I see exactly what you mean: most intolerance is indeed rooted in arrogance, stupidity and greed.
So how can there be things of which, without being arrogant, stupid and greedy, we should really be intolerant?
But the fact is that dominant ideologies in our country do teach that suffering, disease and ignorance, at least among the lower castes, should be tolerated, and even be recognized as being fair and just punishment for sins in some supposed and unknown previous lives.
In fact, all wrong and false ideas that hold our country back should not be tolerated. Sometimes the validity or invalidity of these ideas is difficult to determine, and then of course we have to wait till we are sure about which side of the divide any particular idea falls.
But, while keeping in mind that we don’t know all truth, we also have to keep in mind there are things we know to be true, as well as things we know to be untrue. If we know something to be true, that knowledge carries the obligation to champion what we know to be true. Contrariwise, if we know something to be untrue, that knowledge carries the obligation to fight or at least resist what we know to be untrue. Any insistence on confronting the truth (Satya) includes an insistence against untruth (Asatya), whether about God or the world, about international politics or our own society – about our surroundings as well as about our neighbours and family, and most importantly about ourselves.
Certainly, we shouldn’t tolerate government policies that continue to systematically disadvantage our country – such as those that don’t guarantee a good education and a good health system for everyone in the country. The logic of such things can be seen immediately by everyone. But of equal importance are bad things that take longer to explain, such as the existence of subsidies for industries, and lack of progressive taxation of the rich and the largest or most profitable companies.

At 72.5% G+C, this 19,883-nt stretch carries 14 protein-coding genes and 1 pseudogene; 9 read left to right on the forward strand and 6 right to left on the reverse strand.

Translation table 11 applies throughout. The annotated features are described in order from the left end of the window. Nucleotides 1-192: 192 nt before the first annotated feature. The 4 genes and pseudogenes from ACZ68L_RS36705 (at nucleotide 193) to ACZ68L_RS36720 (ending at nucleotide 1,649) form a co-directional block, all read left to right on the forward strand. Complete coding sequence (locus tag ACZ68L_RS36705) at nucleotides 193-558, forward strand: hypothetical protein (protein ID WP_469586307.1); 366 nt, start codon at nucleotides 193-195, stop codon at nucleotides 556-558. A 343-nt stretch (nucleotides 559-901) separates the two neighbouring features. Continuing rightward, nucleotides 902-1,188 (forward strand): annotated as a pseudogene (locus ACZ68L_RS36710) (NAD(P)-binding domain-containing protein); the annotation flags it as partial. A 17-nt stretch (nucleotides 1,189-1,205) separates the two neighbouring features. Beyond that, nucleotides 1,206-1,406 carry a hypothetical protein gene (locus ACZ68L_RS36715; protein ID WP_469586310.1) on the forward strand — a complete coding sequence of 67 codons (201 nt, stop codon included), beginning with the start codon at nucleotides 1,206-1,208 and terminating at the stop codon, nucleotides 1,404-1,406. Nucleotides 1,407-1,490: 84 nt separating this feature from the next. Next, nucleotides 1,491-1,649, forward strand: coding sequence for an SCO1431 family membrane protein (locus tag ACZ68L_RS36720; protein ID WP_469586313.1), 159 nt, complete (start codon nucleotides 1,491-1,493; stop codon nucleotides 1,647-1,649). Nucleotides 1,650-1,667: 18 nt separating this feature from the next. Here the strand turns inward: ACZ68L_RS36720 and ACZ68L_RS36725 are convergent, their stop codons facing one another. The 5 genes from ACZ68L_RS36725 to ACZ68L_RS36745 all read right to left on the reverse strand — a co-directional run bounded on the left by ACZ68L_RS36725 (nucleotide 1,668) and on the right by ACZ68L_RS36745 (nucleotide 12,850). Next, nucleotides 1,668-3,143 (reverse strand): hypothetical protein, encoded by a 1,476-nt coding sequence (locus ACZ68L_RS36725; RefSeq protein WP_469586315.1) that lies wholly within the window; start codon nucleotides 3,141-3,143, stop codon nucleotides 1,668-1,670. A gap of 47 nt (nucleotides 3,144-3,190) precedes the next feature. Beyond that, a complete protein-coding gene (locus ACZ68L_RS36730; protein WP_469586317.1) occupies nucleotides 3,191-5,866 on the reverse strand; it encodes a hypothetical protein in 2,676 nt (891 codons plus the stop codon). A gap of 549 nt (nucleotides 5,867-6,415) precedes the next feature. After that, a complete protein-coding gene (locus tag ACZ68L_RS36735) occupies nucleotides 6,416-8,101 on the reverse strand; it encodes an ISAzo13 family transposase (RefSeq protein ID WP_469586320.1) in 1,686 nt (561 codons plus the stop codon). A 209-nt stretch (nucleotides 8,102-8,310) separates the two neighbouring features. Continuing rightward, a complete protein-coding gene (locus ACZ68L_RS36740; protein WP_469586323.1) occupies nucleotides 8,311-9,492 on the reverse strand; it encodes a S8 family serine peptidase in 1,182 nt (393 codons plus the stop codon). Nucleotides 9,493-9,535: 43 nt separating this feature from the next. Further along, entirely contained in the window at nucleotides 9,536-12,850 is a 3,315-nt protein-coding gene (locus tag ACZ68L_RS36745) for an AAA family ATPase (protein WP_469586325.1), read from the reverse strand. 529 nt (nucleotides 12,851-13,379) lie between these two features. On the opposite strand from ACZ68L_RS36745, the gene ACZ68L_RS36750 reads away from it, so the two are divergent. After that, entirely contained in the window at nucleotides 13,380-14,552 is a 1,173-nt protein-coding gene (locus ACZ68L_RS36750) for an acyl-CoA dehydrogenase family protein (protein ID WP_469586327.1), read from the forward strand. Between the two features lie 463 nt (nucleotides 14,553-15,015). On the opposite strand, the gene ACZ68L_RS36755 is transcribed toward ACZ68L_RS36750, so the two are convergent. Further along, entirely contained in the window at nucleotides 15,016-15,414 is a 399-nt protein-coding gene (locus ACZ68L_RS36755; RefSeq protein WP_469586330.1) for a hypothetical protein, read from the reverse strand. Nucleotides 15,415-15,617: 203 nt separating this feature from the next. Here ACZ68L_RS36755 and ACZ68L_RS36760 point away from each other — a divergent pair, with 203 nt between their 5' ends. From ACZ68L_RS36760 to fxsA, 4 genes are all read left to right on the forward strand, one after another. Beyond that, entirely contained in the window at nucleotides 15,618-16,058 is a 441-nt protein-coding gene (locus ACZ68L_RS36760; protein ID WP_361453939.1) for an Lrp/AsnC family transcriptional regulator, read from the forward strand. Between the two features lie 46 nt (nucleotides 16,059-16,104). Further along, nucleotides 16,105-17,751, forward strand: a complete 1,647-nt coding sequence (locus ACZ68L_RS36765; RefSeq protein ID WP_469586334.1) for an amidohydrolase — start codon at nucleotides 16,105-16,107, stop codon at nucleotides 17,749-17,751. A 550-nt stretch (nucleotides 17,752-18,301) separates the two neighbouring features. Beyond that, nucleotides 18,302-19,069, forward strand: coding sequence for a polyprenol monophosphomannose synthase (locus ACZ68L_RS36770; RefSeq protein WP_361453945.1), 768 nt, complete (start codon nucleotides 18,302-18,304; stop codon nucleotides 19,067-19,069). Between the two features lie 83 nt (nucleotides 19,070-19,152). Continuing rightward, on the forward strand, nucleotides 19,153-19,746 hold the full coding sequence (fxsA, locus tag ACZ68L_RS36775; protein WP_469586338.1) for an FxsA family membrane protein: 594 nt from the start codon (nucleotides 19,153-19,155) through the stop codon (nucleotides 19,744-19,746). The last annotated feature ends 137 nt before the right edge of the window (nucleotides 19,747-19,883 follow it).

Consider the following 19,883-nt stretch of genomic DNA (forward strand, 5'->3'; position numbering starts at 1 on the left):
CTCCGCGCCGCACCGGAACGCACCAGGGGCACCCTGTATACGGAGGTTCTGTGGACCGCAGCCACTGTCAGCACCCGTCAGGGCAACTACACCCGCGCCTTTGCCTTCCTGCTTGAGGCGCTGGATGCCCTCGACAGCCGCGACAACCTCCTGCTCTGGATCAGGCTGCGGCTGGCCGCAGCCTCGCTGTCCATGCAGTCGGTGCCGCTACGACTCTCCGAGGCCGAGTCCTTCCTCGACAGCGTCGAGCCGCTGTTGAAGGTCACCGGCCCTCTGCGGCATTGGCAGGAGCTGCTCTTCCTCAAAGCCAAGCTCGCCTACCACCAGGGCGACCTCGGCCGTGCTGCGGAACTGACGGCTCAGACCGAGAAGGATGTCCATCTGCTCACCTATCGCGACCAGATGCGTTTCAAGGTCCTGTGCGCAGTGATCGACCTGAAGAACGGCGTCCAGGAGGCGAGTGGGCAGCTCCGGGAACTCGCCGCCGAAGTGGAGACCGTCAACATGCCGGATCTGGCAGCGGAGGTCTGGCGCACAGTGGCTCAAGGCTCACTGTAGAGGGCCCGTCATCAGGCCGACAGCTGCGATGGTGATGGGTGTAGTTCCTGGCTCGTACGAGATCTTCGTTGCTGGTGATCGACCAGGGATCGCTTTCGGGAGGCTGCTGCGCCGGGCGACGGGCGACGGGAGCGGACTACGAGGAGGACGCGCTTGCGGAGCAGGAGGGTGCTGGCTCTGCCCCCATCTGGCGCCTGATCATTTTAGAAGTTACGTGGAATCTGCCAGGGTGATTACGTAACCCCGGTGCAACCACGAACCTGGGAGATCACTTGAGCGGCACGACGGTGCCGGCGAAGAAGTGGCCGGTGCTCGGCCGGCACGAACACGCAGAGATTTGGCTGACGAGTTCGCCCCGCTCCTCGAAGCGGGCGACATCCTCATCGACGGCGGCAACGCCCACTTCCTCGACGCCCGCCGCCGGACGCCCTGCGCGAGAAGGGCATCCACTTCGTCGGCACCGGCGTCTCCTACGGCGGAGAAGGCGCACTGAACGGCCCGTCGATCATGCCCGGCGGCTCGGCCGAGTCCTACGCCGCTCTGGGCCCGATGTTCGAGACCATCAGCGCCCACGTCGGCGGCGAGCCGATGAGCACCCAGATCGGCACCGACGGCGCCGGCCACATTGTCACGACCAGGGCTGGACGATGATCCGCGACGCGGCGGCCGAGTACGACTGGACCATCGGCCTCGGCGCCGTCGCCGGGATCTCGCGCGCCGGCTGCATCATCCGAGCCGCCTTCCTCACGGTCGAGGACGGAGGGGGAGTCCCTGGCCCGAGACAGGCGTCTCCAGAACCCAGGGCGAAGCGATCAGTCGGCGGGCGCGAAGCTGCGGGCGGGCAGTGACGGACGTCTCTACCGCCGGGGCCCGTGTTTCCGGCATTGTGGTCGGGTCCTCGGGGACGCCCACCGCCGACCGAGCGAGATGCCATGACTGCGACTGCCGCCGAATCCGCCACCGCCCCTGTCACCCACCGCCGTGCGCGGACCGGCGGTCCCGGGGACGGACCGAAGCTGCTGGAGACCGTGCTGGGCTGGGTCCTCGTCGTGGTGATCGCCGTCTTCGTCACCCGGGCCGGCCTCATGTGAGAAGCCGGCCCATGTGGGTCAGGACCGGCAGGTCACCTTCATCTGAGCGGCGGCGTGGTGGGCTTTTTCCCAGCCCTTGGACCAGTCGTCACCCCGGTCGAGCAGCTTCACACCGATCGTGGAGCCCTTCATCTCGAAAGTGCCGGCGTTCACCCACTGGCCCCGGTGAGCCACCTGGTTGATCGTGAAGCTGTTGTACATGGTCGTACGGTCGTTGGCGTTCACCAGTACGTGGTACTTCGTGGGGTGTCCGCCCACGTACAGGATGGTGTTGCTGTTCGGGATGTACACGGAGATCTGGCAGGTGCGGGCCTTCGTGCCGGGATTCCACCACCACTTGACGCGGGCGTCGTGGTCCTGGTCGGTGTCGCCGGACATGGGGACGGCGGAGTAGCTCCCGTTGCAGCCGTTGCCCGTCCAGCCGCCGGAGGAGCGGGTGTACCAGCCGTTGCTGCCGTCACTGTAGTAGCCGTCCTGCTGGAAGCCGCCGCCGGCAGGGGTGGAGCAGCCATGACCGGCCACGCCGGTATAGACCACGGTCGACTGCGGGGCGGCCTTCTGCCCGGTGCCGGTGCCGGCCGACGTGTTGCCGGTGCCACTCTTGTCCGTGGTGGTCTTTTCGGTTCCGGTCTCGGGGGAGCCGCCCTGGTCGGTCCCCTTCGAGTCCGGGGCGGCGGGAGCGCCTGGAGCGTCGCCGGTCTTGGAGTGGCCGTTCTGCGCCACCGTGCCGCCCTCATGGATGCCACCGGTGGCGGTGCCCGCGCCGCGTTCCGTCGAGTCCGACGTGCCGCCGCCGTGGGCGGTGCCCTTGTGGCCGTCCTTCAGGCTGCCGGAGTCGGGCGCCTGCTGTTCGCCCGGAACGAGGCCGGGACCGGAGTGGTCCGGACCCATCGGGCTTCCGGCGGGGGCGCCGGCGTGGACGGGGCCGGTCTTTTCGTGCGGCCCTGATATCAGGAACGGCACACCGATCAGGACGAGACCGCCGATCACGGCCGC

Then, as a society or a nation, we shouldn’t tolerate corruption, because it is the single biggest thing that prevents our country from making as much progress as it should. Similarly, all that is counterproductive is a continuous brake on progress. For example, casteism and all that supports it, whether Khap Panchayats or structures such as RSS.
Consider also that my own laziness shouldn’t be tolerated by me. I am not referring only to physical laziness, such as sitting or lying about doing nothing. I am also referring to emotional laziness, when I don’t exert myself to feel the pain of others or to put myself in the shoes of others so that I see things also from their point of view. Then there is also spiritual laziness, when I don’t exert myself to find what is true and good and beautiful or when I don’t exert myself to search after God or walk with God. Finally, there is mental laziness – avoiding curiosity and learning about the world, whether nature or art, literature or history, social traditions or political arrangements.
My own love of comfort shouldn’t be tolerated by me. Well, let me be precise: there is a sense in which we should seek to be comfortable (there is no advantage in remaining merely uncomfortable!). But my desire for comfort sometimes compounds my laziness and prevents me from exerting myself to change what should be changed in our politics or society or family situation, or even in our personal lives.
But the fact is that, as the poet T.S. Eliot once put it, human beings cannot bear very much reality. That is why unrealistic movies are so popular not only in our country but also in many countries abroad. Countries that don’t have Bollywood have their equivalents such as Hollywood and opera. That is also why our newspapers, magazines and TV shows put so much emphasis on distractions from reality, such as sensationalism, sports and astrology. In other words, things that are escapist or even good, such as entertainment (which is useful and necessary in one’s life as rest, as relaxation, as refreshment between bouts of activity) can come to have so large a place as to prevent us from seeing important things and putting in effort in relation to important things.
Dear Shanti, I hope you see there is very much of which we should rightly be intolerant, and there are things about which we should be tolerant. In our nation, in our culture, we often tolerate what is wrong and don’t tolerate what is right.
(Published in the January 2016 issue of the FORWARD Press magazine)